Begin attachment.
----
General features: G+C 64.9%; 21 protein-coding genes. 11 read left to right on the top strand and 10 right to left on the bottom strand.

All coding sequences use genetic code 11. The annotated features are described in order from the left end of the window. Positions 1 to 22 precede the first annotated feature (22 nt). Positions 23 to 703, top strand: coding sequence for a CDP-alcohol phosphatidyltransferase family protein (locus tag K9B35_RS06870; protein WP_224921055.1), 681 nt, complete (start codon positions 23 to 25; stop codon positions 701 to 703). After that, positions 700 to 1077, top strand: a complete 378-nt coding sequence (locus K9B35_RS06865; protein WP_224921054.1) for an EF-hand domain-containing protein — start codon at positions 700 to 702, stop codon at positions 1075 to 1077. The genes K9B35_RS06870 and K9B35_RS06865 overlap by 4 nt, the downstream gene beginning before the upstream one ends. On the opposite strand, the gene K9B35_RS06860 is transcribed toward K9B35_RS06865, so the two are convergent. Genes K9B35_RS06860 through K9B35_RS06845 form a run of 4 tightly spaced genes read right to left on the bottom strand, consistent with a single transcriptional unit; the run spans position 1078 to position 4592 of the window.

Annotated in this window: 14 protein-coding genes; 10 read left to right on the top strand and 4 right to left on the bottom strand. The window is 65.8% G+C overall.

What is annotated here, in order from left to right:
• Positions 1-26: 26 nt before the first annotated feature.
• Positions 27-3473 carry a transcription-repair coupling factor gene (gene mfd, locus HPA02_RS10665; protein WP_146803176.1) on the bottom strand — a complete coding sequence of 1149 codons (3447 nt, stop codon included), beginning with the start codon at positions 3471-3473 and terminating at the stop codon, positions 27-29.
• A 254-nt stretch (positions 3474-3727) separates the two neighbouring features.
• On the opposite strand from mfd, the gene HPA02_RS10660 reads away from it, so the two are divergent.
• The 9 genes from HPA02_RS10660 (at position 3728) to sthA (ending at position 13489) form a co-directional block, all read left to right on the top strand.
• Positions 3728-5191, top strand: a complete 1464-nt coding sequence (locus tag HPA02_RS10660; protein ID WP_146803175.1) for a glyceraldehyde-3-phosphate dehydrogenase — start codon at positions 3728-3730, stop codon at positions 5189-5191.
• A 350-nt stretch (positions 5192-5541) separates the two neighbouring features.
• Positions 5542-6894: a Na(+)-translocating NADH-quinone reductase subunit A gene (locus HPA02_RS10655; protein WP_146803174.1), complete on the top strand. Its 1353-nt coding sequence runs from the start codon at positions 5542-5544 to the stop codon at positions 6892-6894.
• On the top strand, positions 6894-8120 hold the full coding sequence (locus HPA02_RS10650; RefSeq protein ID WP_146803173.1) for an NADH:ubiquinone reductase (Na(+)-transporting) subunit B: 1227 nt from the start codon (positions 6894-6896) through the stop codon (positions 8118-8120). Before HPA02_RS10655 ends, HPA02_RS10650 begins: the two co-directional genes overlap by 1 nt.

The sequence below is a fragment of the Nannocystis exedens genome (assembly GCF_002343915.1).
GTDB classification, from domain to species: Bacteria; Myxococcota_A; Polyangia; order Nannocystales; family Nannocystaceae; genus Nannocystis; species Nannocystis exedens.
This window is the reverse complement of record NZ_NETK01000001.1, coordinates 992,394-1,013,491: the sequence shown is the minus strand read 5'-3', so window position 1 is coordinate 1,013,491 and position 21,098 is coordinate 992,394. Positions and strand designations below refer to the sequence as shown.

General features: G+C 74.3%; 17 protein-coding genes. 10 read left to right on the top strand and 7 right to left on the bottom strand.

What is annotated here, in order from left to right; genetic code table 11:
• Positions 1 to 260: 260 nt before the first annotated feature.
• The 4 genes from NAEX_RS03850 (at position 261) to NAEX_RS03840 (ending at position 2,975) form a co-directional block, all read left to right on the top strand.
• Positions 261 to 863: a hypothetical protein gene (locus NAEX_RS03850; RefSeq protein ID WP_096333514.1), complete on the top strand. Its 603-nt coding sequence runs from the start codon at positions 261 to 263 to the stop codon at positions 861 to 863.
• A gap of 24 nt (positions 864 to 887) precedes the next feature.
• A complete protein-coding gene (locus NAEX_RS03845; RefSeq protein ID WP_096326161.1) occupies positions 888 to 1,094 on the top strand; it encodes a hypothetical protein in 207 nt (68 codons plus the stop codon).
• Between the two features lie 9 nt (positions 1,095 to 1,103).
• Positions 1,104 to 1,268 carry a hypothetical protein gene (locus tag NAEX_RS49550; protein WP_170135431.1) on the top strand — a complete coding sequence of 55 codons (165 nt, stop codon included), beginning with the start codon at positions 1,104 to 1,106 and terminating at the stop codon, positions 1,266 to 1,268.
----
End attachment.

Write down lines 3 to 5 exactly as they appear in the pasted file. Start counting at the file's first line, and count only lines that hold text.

Annotated in this window: 14 protein-coding genes; 10 read left to right on the top strand and 4 right to left on the bottom strand. The window is 65.8% G+C overall.

What is annotated here, in order from left to right:
• Positions 1-26: 26 nt before the first annotated feature.